Vesna Vulović 

Vesna Vulovic.jpgVesna Vulović (1950–2016) was a Serbian flight attendant who holds the Guinness world record for surviving the highest fall without a parachute: 10,160 metres (33,330 ft).

She was the sole survivor after a briefcase bomb tore through the baggage compartment of JAT Flight 367 on 26 January 1972, causing it to crash over Czechoslovakia. She spent days in a coma with a fractured skull and many broken bones, and was temporarily paralyzed from the waist down.

Vulović eventually relearned how to walk, but continued to limp for the rest of her life.

She was widely regarded as a national hero in Yugoslavia. Guinness recognized her world record in 1985. She was fired from JAT in the early 1990s for taking part in anti-government protests, but continued her work as a pro-democracy activist for decades. The final years of her life were spent in seclusion and poverty, and she struggled with survivor’s guilt until her death.

The secondary crew of JAT Flight 367, flying from Stockholm to Belgrade with stopovers in Copenhagen and Zagreb, arrived in Denmark on the morning of 25 January 1972. According to Vulović, she was not scheduled to be on Flight 367 and JAT had confused her for another flight attendant also named Vesna.  Nevertheless, Vulović said that she was excited to travel to Denmark because it was her first time visiting the country. The crew had the entire afternoon and the following morning to themselves. Vulović wished to go sightseeing but her colleagues insisted that they go shopping. “Everybody wanted to buy something for his or her family,” she recalled. “So I had to go shopping with them. They seemed to know that they would die. They didn’t talk about it, but I saw … I felt for them. And the captain was locked in his room for 24 hours. He didn’t want to go out at all. In the morning, during breakfast, the co-pilot was talking about his son and daughter as if nobody else had a son or daughter.”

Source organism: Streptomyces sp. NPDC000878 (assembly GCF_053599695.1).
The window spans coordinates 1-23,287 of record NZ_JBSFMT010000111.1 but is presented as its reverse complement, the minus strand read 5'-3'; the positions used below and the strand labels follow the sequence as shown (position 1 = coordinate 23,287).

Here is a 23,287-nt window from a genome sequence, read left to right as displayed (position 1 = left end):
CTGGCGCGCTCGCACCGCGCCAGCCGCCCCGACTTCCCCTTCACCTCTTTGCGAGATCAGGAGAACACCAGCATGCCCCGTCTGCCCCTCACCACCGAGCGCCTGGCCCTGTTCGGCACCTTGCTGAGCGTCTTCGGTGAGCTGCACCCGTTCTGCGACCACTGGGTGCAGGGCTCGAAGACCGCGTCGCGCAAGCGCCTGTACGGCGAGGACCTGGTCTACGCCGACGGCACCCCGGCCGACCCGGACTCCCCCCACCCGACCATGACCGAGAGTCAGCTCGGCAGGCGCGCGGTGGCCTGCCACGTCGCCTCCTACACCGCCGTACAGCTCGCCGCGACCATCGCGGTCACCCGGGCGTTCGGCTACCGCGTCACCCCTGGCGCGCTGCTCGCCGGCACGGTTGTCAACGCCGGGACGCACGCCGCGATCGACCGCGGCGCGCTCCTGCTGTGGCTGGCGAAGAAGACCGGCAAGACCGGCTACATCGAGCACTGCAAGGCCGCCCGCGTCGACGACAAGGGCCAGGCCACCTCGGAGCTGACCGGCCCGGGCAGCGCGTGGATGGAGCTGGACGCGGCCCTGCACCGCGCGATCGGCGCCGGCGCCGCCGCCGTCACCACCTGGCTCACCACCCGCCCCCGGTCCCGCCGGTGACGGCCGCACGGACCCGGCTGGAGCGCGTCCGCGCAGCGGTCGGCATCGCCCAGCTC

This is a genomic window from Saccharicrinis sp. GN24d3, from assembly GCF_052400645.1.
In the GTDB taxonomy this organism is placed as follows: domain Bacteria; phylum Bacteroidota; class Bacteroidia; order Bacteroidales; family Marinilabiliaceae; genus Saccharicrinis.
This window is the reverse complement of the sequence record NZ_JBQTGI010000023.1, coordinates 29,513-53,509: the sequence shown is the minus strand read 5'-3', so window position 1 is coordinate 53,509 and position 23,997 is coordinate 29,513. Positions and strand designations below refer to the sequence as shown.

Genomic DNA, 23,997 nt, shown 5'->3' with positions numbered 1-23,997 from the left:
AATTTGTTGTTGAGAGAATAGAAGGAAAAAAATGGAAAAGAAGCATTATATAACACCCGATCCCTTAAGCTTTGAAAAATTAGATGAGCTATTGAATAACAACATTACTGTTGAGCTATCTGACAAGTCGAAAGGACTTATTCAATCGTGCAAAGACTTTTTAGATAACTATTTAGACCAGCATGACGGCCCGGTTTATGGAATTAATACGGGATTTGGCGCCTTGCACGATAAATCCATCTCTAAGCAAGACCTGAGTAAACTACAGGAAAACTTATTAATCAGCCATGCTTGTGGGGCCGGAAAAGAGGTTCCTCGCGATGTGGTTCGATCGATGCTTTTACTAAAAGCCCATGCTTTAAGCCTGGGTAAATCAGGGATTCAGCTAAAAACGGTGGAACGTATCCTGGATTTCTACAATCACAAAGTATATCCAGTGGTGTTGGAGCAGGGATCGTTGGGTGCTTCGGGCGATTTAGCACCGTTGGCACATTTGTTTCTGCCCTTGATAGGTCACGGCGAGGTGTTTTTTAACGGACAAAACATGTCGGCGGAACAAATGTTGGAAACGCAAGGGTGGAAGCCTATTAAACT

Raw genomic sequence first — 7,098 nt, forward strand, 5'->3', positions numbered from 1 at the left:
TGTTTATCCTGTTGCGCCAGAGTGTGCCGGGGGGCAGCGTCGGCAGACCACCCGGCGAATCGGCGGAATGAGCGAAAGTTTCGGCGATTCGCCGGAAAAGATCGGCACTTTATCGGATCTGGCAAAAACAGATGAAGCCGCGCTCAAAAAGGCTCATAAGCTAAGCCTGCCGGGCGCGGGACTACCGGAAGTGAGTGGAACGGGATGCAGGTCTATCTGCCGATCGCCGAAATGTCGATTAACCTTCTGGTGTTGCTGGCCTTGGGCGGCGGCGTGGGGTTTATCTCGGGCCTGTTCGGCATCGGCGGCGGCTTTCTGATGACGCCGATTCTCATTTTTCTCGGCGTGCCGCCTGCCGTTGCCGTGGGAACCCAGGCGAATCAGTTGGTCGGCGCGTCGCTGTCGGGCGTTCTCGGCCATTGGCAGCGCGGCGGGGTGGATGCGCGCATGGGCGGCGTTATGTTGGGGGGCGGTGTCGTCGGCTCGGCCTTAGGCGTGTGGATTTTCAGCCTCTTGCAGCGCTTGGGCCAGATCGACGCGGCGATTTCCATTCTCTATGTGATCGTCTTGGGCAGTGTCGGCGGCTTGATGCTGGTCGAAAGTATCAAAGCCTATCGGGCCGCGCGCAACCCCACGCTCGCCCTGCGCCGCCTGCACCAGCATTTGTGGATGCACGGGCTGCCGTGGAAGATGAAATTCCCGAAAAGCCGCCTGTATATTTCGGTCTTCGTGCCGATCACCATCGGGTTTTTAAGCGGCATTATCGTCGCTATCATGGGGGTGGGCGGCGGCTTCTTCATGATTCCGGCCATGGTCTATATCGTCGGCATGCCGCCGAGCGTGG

Flight 367 departed from Stockholm Arlanda Airport at 1:30 p.m. on 26 January. The aircraft, a McDonnell Douglas DC-9, landed at Copenhagen Airport at 2:30 p.m., where it was taken over by Vulović and her colleagues. “As it was late, we were in the terminal and saw it park,” Vulović said. “I saw all the passengers and crew deplane. One man seemed terribly annoyed. It was not only me that noticed him either. Other crew members saw him, as did the station manager in Copenhagen. I think it was the man who put the bomb in the baggage. I think he had checked in a bag in Stockholm, got off in Copenhagen and never re-boarded the flight.”

Flight 367 departed from Copenhagen Airport at 3:15 p.m. At 4:01 p.m., an explosion tore through the DC-9’s baggage compartment. The explosion caused the aircraft to break apart over the Czechoslovak village of Srbská Kamenice. Vulović was the only survivor of the 28 passengers and crew. She was discovered by villager Bruno Honke, who heard her screaming amid the wreckage. Her turquoise uniform was covered in blood and her 3-inch (76 mm) stiletto heels had been torn off by the force of the impact. Honke had been a medic during World War II and was able to keep her alive until rescuers arrived.


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